Fred Patten: Akira seems to have attempted too much, mixing an intellectually confusing "scientific secret" with an apocalyptic action-adventure story, but it's spectacular to look at and genuinely suspenseful. Princess Mononoke was also possibly too intellectual, leaving audiences confused by the lack of clear heroes or villains, and leaving American viewers confused as to how much of the film reflected actual Japanese history. Being overly intellectual is a flaw almost unknown in American animation.
Many of Miyazaki's other films, such as Kiki's Delivery Service and Laputa: The Castle in the Sky, should be more accessible to general audiences. Catnapped! is a delightful fantasy for young children which will not bore adults. Jin-Roh could certainly have been a live-action film, but it is a taut and suspenseful political thriller. Outlaw Star is a TV series in the Star Wars vein that successfully captures the action-filled pacing, the interstellar grandeur, the exotic aliens and the bantering dialogue of Lucas' hit, despite its limited TV budget.
Giannalberto Bendazzi: Among anime I find many examples of good cinema, tolerated today in the way intellectuals just tolerated Casablanca in the '40s. If I were to mention one title only it would be Ranma 1/2. Of the feature films, I very much like Takahata's works, especially Grave of the Fireflies. But the really original works are the short films of Osamu Tezuka (Jumping), Yoji Kuri, Renzo Kinoshita, Taku Furukawa, Harugutsu Fukushima, Sadao Tsukioka, Keiichi Tanami, Shinichi Suzuki, Nobuhiro Aihara, Keita Kuroska, Dino Sato, Kihachiro Kawamoto and Tadanari Okamoto. Unfortunately there is no distribution for these latter films, and we see them only in the international festivals.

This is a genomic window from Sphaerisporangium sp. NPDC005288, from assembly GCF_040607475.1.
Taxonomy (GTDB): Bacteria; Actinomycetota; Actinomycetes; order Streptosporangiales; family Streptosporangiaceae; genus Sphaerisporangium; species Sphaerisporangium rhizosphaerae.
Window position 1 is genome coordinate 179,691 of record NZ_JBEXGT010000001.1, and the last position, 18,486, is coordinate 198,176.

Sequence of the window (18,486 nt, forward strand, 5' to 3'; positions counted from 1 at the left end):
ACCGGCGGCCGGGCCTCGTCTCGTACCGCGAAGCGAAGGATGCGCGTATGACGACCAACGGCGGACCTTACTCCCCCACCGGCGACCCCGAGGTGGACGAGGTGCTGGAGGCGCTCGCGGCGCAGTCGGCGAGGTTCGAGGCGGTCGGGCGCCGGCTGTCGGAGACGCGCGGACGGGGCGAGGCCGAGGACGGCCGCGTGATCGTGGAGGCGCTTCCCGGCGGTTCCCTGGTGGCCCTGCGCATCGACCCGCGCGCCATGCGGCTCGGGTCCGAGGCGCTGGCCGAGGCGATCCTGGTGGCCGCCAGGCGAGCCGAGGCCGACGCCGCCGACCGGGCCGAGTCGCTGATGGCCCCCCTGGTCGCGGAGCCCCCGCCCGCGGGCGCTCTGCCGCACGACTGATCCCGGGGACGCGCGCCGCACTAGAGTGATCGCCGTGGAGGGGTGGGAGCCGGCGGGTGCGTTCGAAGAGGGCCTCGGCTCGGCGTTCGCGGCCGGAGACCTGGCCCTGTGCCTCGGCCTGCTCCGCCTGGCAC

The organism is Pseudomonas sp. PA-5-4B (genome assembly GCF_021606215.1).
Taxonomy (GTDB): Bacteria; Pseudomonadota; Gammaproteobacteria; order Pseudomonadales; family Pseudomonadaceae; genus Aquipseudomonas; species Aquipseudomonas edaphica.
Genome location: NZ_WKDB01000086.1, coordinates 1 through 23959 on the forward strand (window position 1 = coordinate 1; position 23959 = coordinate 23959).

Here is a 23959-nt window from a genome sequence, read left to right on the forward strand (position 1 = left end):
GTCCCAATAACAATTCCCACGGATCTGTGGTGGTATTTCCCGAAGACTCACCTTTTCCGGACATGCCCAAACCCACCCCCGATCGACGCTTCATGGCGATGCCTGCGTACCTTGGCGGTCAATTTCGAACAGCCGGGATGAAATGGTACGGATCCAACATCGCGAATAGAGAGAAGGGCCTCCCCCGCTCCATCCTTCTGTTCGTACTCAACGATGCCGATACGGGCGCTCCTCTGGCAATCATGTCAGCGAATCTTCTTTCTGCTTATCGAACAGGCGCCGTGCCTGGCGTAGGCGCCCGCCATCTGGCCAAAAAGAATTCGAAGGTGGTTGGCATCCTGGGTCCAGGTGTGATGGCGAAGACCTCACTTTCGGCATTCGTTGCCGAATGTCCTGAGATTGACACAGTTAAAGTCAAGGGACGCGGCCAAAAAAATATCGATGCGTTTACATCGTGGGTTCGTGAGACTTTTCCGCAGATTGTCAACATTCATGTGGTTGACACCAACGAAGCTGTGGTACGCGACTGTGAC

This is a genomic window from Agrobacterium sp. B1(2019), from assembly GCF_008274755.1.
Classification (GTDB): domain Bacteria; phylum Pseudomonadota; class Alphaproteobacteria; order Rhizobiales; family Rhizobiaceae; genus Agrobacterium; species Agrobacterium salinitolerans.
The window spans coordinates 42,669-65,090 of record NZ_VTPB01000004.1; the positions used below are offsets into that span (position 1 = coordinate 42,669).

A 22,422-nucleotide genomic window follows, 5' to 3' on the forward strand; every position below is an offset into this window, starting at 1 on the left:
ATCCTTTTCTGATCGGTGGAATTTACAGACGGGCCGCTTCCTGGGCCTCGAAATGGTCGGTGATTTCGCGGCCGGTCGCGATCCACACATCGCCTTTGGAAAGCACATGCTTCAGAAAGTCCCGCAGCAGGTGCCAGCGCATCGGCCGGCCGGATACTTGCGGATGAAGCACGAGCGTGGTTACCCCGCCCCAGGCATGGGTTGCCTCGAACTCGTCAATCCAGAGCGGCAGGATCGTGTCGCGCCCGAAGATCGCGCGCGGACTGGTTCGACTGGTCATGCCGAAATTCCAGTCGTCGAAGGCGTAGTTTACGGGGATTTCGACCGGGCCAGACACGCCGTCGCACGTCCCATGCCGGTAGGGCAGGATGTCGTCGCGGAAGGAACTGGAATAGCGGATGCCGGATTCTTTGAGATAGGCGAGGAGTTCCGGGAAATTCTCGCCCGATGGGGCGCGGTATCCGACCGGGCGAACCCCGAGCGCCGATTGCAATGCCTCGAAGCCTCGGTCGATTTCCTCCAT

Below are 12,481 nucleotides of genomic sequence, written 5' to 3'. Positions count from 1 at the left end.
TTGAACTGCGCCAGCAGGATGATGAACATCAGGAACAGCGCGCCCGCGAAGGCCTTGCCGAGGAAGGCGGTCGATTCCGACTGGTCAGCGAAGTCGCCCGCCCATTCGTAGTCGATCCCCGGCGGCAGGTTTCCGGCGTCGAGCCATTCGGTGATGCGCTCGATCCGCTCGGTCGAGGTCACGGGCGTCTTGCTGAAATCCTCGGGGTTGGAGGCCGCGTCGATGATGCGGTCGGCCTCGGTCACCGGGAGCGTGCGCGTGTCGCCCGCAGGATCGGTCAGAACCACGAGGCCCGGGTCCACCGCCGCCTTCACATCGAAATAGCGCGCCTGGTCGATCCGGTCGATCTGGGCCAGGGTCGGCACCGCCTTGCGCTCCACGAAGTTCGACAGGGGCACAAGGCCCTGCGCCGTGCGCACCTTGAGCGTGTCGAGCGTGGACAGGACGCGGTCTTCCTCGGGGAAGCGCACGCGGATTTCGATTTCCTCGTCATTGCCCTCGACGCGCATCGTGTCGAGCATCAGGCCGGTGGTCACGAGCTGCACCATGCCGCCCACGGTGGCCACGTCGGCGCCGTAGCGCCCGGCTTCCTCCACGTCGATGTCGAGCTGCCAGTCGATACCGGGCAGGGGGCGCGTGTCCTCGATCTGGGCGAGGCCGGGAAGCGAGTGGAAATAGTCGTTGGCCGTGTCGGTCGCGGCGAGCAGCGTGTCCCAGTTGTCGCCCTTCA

Cedric Littardi: Who is to say an anime is "misguided?" Pokémon sells more than anything else. Akira has united a fan-base worldwide and -- nearly 15 years after its release -- is still considered a classic. Princess Mononoke is the most successful Japanese film ever. If misguided is another word for "un-Disney," then these anime are. But you will never convince the people that enjoy them and they are the best suited to judge. Success is often the best guide to quality!
Fred Patten: As for the Japanese animating stories which could be told in live-action, this is a case of what the legal profession calls tu quoque. How different is DreamWorks' animated The Prince of Egypt from de Mille's live-action Ten Commandments? Hanna-Barbera animated Heidi. The Japanese are notorious for animating popular literary classics with funny-animal casts (The Three Musketeers, Treasure Island, Around the World in 80 Days; these are actually usually commissioned by TV buyers in Italy and Spain), but the last decade has seen American funny-animal versions of David Copperfield and Tom Sawyer. This seems like picking some of the lesser Japanese products to compare with the best of Disney.
Gilles Poitras: Many anime set in a realistic setting would be much more expensive to do as live cinema. Sets, crews, equipment, location shoots, actors who vaguely resemble the characters all add up to a much higher total than the cost of an anime. After all a small studio space rented in an office building is enough for the animators, rented sound studios are enough for the voice and sound effects work and the actors do not have to look like their characters.